And I shall go Softly into the Night Taking my Dreams As will You
Edorix
High King of Britain
posted 08-31-13 12:35 PM EDT (US)     24 / 57       
I propose that we try and draw a clearer distinction between topics for this thread and the Syrian politics thread. As far as Syria is concerned in this thread I shall endeavour to keep to talking about Britain's role from now on.

• EDORIX •
~ ancient briton ~

/\
/|||| ||||\

*tegos, -esos, noun, neuter. house.

[This message has been edited by Lord Eddie (edited 08-31-2013 @ 12:45 PM).]

Earl Scruffles
Mariner
(id: generalscruff)
posted 08-31-13 02:32 PM EDT (US)     25 / 57       
In practical military terms, this doesn't mean too much as any involvement would have been US-dominated anyway. Politically we can blame Ed Miliband for not allowing it to pass, and a No.10 official was somewhat scathing about him to a major newspaper (Can't remember which, was either Times or Telegraph) for screwing over British foreign policy for political point-scoring. On the other hand, the majority view is anti-war and it is good this was respected by the vote. It certainly puts Cameron in an interesting position.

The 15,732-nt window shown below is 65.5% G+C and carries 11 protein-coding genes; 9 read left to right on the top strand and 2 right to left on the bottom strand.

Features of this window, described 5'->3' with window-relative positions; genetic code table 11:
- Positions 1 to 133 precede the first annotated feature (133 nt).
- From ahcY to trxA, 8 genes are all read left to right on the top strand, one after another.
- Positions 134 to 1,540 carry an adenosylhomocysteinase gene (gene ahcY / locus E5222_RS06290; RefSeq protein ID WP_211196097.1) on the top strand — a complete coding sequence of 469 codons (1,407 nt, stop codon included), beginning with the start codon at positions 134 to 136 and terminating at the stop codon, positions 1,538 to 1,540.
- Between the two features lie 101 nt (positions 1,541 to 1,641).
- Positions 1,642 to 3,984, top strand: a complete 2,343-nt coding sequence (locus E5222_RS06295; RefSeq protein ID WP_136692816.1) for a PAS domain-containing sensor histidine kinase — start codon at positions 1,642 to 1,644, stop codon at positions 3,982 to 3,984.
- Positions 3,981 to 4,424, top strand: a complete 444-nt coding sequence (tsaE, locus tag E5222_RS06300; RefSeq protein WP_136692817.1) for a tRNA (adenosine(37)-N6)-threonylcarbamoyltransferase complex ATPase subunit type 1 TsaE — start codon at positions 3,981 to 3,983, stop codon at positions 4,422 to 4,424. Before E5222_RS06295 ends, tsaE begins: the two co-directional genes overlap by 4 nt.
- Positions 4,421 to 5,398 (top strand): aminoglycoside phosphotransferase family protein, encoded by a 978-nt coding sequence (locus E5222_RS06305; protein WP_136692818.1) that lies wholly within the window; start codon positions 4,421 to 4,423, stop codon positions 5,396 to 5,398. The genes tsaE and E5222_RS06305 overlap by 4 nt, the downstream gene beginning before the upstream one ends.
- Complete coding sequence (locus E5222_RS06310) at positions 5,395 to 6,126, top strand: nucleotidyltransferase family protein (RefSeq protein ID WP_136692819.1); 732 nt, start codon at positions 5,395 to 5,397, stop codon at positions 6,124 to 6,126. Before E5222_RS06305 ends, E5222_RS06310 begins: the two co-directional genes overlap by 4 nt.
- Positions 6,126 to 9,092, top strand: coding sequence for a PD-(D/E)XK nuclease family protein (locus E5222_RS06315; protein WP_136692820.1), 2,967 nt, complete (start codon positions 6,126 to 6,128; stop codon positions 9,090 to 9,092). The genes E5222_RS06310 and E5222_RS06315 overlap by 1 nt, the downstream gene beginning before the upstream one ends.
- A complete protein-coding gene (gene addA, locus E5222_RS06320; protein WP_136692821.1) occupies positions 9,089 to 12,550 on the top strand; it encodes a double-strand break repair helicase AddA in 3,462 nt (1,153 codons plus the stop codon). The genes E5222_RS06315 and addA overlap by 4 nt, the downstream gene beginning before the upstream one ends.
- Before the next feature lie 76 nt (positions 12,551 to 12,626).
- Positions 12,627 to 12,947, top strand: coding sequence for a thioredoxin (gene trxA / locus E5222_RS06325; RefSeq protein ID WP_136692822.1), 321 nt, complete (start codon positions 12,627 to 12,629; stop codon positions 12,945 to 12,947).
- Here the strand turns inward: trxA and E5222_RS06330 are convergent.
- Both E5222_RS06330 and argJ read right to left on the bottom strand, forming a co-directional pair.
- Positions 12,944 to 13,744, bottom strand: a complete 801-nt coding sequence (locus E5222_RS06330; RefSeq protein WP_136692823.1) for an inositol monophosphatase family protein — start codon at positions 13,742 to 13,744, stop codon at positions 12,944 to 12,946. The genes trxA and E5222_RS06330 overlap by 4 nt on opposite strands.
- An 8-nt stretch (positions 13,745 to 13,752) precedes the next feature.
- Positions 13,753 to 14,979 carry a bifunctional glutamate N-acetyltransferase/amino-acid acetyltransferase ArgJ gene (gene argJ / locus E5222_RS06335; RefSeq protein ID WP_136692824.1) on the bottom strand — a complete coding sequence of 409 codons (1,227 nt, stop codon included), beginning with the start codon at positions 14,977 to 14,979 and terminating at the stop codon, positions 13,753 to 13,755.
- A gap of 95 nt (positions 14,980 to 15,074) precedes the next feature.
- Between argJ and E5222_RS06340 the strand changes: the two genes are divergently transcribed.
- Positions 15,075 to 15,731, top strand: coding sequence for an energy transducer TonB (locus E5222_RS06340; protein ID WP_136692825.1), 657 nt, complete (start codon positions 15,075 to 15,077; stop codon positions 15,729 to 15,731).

Any involvement would be easier than Libya, which required asking the Italians nicely, due to the BST on Cyprus, home to substantial military bases. It's mildly amusing in a way "Dear Johnny Foreigner, could you wait until 2016/7 to have your wars because we cannot into fixed wings operating off carriers until about then. Yours HM Government". On a side note, the whole episode shows the total idiocy of certain aspects of governmental thinking. Fight and kill the taliban in Afghanistan, but then give them arms, money and possibly military aid when in Syria? If you want to champion human rights, the only course I can see is a multilateral UN peacekeeping force. The rebels would throw any pretence of fighting for freedom away once in power, and I hope the international community is ready for this.

But I won't go to England due to the prescence of scruffy in shottingham. - Scenter102
This is Scruff we are talking about. I can't think of anything I don't see Scruff doing just for the hell of it. - Agrippa 271
The cake was made by Scruffy and it was... a rude shape. - Liam
monkey in a suit on a cycle - Scenter102 describing Scruffy